8:46. Two weeks ago, these four characters would have meant little. Since then, what they signify has shaken our country to its core. On May 25, 2020, a White police officer knelt on the neck of George Floyd, a Black man, for eight minutes and forty-six seconds, causing Mr. Floyd’s death. We have since seen marches and protests all over the US and abroad calling out police brutality and racial injustice, and calling for justice for Mr. Floyd.
Mr. Floyd’s killing is just one of far too many that have happened in this country. Black, Indigenous, and people of color have long suffered injustice, often with fatal consequences, when interacting with the police. Yet these deeply fraught interactions with law enforcement are just one expression of the systemic racism that the Black community experiences. In a June 5, 2020 email, the Iowa Department of Human Rights noted these findings (and I quote):
- Before the pandemic, the unemployment rate for Black Iowans was higher than the rest of the state. In comparison to a state-wide unemployment rate of about 2%, Black Iowans experienced unemployment in excess of 9%. […] (Sources: Iowa Workforce Development and Iowa State Data Center)
- Black Iowans are more likely to be incarcerated. African Americans make up about 4% of the state’s total population, but represent 25% of Iowa’s prison population. While the population of African American juveniles is 6% of our state’s total juvenile population, we also see that 32% of the youth with juvenile justice system contact are African American (FY2019). (Sources: Iowa Department of Corrections and Iowa Department of Human Rights Justice Data Warehouse)
- Black Iowans are more likely to live in poverty. The poverty rate in 2018 for African American Iowans was 30.7%; for Iowa it was 11.2%. The median household income for African Americans was $31,992; the median household income for the state was $59,955. (Source: Iowa State Data Center)
These findings reflect systemic, long-standing policies and practices which have created fundamental disadvantages for Black people and other marginalized communities. Such policies and practices, along with many conscious or unconscious behaviors and beliefs held by Whites, must be called what they are: racist. They show us how much ground we must still cover before all people have equal educational and economic opportunities, are treated equitably by our health care system and experience respect in their interactions with the law.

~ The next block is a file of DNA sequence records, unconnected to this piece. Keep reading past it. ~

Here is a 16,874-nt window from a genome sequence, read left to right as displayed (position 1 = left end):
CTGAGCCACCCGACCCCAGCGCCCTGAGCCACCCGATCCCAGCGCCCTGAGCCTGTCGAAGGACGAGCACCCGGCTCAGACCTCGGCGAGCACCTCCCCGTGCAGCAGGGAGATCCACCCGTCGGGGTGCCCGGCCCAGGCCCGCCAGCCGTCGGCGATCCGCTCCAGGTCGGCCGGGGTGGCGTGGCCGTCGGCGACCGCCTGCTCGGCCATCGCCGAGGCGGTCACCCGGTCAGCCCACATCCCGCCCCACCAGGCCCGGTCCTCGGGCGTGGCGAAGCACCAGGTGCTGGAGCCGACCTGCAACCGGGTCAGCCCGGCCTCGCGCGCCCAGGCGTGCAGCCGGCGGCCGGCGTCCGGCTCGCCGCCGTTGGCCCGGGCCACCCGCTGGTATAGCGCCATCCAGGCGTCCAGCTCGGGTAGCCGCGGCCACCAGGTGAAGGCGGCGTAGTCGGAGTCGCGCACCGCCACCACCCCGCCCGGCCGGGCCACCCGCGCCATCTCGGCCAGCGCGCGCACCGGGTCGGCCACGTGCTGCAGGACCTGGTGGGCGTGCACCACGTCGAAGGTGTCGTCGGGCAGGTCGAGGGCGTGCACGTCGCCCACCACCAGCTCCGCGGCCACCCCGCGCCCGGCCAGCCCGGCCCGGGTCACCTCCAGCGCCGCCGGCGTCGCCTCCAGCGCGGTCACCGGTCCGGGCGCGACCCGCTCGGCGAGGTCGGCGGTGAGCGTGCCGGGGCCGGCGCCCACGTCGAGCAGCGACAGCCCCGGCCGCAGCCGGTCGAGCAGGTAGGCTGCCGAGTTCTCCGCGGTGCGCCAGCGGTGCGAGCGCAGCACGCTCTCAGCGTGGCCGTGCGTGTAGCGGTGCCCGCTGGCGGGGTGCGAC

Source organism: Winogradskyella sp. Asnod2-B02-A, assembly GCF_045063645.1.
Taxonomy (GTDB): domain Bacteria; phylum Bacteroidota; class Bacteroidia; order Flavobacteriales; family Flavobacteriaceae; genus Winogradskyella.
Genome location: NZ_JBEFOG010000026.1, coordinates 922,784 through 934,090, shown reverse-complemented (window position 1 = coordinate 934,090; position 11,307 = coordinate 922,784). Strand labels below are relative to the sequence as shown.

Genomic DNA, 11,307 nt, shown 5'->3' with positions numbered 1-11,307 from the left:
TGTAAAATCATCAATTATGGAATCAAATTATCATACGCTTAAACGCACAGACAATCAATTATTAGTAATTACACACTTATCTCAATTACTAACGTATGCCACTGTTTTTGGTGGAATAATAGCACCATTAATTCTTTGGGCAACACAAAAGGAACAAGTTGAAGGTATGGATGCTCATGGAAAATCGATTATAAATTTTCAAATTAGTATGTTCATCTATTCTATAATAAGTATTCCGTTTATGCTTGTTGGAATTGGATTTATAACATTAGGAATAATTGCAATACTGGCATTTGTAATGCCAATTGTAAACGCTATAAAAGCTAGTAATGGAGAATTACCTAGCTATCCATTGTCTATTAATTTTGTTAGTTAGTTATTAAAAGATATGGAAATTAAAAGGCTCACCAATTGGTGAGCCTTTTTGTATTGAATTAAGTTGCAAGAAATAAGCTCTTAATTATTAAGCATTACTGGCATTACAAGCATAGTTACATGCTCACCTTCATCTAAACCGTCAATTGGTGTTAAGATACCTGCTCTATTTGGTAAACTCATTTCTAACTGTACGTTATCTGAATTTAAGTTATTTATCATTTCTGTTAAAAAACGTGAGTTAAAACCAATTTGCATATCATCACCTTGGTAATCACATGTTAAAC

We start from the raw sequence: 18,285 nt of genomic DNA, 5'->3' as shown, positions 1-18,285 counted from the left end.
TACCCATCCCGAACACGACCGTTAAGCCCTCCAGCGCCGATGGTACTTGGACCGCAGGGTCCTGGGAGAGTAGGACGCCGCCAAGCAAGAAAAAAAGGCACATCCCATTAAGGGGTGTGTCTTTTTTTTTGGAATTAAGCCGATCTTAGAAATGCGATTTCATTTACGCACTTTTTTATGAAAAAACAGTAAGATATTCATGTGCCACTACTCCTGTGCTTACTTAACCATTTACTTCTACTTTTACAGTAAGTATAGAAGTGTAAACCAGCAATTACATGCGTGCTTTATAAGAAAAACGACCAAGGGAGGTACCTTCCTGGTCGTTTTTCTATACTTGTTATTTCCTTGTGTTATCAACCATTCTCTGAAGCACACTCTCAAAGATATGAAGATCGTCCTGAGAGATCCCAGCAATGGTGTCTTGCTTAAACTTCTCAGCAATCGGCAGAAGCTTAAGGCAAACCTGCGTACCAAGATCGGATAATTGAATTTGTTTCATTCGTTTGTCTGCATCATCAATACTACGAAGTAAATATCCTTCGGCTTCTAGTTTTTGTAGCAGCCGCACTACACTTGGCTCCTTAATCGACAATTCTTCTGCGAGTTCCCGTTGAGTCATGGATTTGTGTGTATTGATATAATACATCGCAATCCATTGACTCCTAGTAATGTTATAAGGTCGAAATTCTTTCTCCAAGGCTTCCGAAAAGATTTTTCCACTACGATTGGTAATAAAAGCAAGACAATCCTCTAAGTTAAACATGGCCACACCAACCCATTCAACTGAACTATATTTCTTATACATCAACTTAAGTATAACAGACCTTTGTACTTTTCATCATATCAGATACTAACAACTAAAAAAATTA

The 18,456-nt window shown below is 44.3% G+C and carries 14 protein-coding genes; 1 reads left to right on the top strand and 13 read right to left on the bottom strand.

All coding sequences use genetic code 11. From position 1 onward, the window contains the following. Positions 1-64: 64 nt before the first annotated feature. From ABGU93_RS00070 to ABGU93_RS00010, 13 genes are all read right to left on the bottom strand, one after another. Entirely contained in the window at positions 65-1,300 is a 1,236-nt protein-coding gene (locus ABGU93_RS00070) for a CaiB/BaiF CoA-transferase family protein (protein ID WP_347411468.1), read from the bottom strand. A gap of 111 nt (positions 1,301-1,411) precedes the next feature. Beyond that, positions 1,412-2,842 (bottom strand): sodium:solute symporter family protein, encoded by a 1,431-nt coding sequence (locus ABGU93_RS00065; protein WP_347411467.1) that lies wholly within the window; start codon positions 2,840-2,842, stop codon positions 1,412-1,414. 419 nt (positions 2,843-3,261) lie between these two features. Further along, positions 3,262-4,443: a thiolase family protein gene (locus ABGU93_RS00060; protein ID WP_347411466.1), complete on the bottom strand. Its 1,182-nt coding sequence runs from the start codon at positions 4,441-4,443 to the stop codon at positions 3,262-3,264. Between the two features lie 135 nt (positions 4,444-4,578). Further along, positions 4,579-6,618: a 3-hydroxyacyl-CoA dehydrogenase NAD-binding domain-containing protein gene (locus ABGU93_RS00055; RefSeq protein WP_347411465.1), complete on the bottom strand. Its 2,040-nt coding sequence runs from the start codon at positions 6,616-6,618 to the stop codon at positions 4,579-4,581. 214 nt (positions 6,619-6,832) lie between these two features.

In the College of Liberal Arts and Sciences, social scientists, historians, anthropologists and other scholars probe deeply into the roots of racism and help our students see its manifestations and consequences. Their courses, presentations, and seminars offer students a chance to engage in dialogue with people from different backgrounds and to see the world in all of its complexity, pain, and beauty. In particular, we offer some students their first opportunity to learn from a teacher of color.
At a systemic level, we commit to a critical examination of our own policies and practices, from classroom teaching to faculty and staff recruitment, to ensure that they are truly equitable. For those of us who are White, let us challenge each other to learn more about the issues faced by our students, faculty and staff of color. These actions are just beginnings, and I invite all of you to help us build a better community together.
These are stressful times. I encourage you to seek support for yourself, if you feel the need, and here are some resources for faculty, staff and students that are available to you:
The college’s core values articulate our commitment to a diversity of people and ideas, in a spirit of collegiality, trust and respect. True to these values, let us commit ourselves to supporting an inclusive environment for all students, faculty and staff, taking action to stop discrimination, harassment, and racism and continuing to grow the diversity and opportunities of the college community.
Black Lives Matter.